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Travel Essay Research Paper Exactly one hundred

Travel Essay, Research Paper Exactly one hundred years ago, in 1895, H. G. Wells classic story The Time Machine was first published in book form. As befits the subject

Travel Essay, Research Paper

Exactly one hundred years ago, in 1895, H. G. Wells classic story The

Time Machine was first published in book form. As befits the subject

matter, that was the minus tenth anniversary of the first publication,

in 1905, of Albert Einstein’s special theory of relativity. It was

Einstein, as every schoolchild knows, who first described time as “the

fourth dimension” — and every schoolchild is wrong. It was actually

Wells who wrote, in The Time Machine, that “there is no difference

between Time and any of the three dimensions of Space, except that our

consciousness moves along it”.

Since the time of Wells and Einstein, there has been a continuing

literary fascination with time travel, and especially with the paradoxes

that seem to confront any genuine time traveller (something that Wells

neglected to investigate). The classic example is the so- called

“granny paradox”, where a time traveller inadvertantly causes the death

of his granny when she was a small girl, so that the traveller’s

mother, and therefore the traveller himself, were never born. In which

case, he did not go back in time to kill granny . . . and so on.

A less gruesome example was entertainingly provided by the science

fiction writer Robert Heinlein in his story By his bootstraps

(available in several Heinlein anthologies). The protagonist in the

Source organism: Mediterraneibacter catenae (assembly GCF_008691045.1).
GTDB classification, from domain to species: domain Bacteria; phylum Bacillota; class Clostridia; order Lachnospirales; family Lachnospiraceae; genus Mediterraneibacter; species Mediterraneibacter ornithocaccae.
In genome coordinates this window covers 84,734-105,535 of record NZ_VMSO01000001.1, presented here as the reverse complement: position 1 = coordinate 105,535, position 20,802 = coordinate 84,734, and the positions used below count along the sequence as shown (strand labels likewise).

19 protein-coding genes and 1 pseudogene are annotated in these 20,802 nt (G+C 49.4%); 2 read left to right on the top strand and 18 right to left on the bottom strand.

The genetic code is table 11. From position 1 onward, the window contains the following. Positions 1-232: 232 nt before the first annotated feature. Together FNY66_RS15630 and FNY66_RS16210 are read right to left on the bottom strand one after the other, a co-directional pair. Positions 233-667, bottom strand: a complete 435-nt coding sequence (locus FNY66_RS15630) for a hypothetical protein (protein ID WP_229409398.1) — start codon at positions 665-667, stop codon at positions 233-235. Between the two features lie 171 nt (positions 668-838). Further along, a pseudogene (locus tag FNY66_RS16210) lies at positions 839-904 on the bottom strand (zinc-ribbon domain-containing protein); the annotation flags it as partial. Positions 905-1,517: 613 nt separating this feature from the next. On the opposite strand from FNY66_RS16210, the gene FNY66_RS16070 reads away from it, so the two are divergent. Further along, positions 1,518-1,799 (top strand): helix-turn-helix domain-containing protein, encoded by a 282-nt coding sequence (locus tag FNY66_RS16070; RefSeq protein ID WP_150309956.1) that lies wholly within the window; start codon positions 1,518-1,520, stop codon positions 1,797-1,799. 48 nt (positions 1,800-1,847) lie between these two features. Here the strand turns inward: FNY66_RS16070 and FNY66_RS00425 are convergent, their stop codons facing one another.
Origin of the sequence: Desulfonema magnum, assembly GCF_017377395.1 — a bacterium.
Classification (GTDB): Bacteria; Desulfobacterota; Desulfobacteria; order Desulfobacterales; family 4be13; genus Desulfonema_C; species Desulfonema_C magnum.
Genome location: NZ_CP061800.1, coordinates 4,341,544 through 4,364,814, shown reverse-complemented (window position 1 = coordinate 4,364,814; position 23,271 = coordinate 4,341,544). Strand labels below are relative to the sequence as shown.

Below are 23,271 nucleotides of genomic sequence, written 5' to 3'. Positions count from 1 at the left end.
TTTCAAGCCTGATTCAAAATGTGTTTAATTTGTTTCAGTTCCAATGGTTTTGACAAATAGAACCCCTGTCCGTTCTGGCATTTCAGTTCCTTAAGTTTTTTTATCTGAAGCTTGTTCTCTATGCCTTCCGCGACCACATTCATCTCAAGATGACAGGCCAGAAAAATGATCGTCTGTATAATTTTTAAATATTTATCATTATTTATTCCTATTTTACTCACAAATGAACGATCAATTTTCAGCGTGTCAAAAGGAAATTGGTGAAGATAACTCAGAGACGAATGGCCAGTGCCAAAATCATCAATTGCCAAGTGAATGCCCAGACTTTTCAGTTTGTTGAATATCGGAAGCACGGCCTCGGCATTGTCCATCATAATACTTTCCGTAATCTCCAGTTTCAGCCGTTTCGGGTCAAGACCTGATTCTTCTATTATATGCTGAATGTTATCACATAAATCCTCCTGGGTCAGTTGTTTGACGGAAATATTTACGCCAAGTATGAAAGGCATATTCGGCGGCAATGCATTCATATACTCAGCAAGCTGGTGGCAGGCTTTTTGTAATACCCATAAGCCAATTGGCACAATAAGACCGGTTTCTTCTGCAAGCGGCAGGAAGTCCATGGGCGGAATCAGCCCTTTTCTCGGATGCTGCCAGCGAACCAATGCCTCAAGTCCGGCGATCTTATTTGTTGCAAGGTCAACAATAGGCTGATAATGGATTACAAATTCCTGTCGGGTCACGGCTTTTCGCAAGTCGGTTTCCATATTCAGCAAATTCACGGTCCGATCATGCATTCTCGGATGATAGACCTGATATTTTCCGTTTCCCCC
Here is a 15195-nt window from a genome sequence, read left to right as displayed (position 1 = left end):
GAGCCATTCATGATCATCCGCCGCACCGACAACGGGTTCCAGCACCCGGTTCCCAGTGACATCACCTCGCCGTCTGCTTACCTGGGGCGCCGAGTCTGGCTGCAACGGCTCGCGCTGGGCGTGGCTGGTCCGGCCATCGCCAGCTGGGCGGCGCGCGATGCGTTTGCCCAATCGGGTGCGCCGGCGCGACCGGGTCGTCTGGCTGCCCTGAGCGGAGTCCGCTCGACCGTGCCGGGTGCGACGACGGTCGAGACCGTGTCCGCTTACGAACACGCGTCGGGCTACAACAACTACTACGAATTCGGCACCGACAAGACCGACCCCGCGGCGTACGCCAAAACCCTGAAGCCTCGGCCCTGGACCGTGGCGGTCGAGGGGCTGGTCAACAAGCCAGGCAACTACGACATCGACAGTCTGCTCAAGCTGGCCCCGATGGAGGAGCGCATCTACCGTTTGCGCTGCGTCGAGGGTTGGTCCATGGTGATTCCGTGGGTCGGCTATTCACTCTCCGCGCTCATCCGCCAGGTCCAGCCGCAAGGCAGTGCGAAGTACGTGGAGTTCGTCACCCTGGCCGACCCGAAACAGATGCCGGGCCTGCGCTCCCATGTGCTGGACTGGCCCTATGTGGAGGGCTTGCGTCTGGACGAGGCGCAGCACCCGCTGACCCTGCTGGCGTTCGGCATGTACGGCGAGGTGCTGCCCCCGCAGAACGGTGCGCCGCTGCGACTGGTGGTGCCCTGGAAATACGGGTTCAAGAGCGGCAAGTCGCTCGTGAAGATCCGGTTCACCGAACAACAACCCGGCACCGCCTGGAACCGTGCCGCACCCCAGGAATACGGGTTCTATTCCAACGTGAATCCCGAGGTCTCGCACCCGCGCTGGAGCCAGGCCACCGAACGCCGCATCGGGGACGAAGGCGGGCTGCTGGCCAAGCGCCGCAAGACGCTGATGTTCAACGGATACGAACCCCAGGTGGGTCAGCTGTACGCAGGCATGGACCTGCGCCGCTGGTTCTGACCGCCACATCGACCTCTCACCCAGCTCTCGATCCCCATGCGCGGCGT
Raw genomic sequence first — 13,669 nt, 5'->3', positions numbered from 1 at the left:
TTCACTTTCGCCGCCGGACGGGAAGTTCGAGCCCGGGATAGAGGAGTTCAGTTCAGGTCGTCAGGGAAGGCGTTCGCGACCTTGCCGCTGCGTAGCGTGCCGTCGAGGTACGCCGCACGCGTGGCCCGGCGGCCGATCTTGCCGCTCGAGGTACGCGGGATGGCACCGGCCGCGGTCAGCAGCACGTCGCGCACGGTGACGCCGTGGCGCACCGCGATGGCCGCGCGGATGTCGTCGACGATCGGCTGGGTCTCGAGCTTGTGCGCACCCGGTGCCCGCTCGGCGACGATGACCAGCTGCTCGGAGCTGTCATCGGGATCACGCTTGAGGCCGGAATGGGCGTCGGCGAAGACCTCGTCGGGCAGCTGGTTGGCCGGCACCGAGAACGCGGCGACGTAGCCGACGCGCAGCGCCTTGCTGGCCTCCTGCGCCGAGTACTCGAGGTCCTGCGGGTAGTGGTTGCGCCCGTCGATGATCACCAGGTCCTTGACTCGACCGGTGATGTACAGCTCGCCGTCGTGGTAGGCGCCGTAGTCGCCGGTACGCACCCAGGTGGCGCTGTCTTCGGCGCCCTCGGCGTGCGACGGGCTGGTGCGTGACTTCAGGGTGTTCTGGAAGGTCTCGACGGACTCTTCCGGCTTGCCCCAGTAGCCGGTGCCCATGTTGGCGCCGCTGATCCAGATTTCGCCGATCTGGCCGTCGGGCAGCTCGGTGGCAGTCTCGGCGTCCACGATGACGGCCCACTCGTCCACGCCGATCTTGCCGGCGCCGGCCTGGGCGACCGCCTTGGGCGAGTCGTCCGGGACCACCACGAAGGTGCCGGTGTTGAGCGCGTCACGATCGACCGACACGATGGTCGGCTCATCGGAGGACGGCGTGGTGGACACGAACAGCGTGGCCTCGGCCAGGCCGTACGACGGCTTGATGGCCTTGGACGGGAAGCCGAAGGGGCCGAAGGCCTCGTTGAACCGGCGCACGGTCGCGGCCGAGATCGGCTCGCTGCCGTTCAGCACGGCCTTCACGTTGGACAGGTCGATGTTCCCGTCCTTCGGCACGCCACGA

story stumbles on a time travel device brought back to the present by

a visitor from the far future. He steals it and sets up home in a

deserted stretch of time, constantly worrying about being found by the

old man he stole the time machine from — until one day, many years

later, he realises that he is now the old man, and carefully arranges

for his younger self to “find” and “steal” the time machine. Such a

narcissistic view of time travel is taken to its logical extreme in

David Gerrold’s The Man Who Folded Himself (Random House, 1973).

Few of the writers of Dr Who have had the imagination actually to use

his time machine in this kind of way. It would, after all, make for

rather dull viewing if every time the Doctor had been confronted by a

disaster he popped into the TARDIS, went back in time and warned his

earlier self to steer clear of the looming trouble. But the implications

were thoroughly explored for a wide audience in the Back to the Future

trilogy, ramming home the point that time travel runs completely counter

to common sense. Obviously, time travel must be impossible. Only, common

sense is about as reliable a guide to science as the well known “fact”

that Einstein came up with the idea of time as the fourth dimension is

to history. Sticking with Einstein’s own theories, it is hardly common

sense that objects get both heavier and shorter the faster they move, or

that moving clocks run slow. Yet all of these predictions of relativity

theory have been born out many times in experiments, to an impressive

number of decimal places. And when you look closely at the general

theory of relativity, the best theory of time and space we have, it

turns out that there is nothing in it to forbid time travel. The theory

implies that time travel may be very difficult, to be sure; but not

impossible.

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